US5026790A - Polyester compositions exhibiting enhanced melt viscosity - Google Patents

Polyester compositions exhibiting enhanced melt viscosity Download PDF

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Publication number
US5026790A
US5026790A US07567205 US56720590A US5026790A US 5026790 A US5026790 A US 5026790A US 07567205 US07567205 US 07567205 US 56720590 A US56720590 A US 56720590A US 5026790 A US5026790 A US 5026790A
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acid
polyester
composition
resin
polycarboxylic
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Expired - Lifetime
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US07567205
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John A. Tyrell
S. Jack Willey
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SABIC Innovative Plastics IP BV
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General Electric Co
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    • CCHEMISTRY; METALLURGY
    • C08ORGANIC MACROMOLECULAR COMPOUNDS; THEIR PREPARATION OR CHEMICAL WORKING-UP; COMPOSITIONS BASED THEREON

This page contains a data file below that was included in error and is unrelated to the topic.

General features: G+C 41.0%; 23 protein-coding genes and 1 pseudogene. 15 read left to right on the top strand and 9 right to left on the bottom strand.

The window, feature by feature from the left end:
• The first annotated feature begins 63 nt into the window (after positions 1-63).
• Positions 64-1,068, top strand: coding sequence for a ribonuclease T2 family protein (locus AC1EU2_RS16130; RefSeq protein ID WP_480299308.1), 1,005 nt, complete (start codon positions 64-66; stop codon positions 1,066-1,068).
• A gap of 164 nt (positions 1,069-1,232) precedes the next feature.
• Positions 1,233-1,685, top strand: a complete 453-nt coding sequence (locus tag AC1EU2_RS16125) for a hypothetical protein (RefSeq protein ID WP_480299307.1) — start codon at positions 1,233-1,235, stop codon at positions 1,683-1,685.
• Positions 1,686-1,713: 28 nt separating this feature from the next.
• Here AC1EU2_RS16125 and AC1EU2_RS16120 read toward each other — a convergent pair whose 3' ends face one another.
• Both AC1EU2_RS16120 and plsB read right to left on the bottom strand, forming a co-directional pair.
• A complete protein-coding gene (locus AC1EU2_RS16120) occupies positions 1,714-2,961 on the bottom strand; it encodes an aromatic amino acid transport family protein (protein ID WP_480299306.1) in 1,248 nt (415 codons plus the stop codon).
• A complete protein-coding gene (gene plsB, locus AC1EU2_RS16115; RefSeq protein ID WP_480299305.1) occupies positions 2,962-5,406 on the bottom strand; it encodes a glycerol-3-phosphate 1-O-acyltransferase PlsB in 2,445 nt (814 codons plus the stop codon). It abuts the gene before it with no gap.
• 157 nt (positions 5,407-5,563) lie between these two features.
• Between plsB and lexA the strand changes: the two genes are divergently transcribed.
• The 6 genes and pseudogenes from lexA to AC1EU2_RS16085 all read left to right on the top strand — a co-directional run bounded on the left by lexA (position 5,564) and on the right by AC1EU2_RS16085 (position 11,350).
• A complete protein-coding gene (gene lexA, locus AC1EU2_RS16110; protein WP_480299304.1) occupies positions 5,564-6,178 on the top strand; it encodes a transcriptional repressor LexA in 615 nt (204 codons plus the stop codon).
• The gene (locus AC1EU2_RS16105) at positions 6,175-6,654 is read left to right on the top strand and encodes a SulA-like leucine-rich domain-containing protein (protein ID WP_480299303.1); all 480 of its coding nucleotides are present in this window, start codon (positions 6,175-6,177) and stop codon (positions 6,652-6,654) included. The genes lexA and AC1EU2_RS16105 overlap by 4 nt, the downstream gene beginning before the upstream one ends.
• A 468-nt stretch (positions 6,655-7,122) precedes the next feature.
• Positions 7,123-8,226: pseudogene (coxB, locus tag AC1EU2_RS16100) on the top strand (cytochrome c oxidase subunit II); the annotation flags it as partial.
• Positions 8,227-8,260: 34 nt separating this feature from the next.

• C08KUSE OF INORGANIC OR NON-MACROMOLECULAR ORGANIC SUBSTANCES AS COMPOUNDING INGREDIENTS
    • C08K5/00Use of organic ingredients
    • C08K5/04Oxygen-containing compounds
    • C08K5/09Carboxylic acids; Metal salts thereof; Anhydrides thereof
    • C08K5/098Metal salts of carboxylic acids
    • CCHEMISTRY; METALLURGY
    • C08ORGANIC MACROMOLECULAR COMPOUNDS; THEIR PREPARATION OR CHEMICAL WORKING-UP; COMPOSITIONS BASED THEREON
    • C08LCOMPOSITIONS OF MACROMOLECULAR COMPOUNDS
    • C08L67/00Compositions of polyesters obtained by reactions forming a carboxylic ester link in the main chain; Compositions of derivatives of such polymers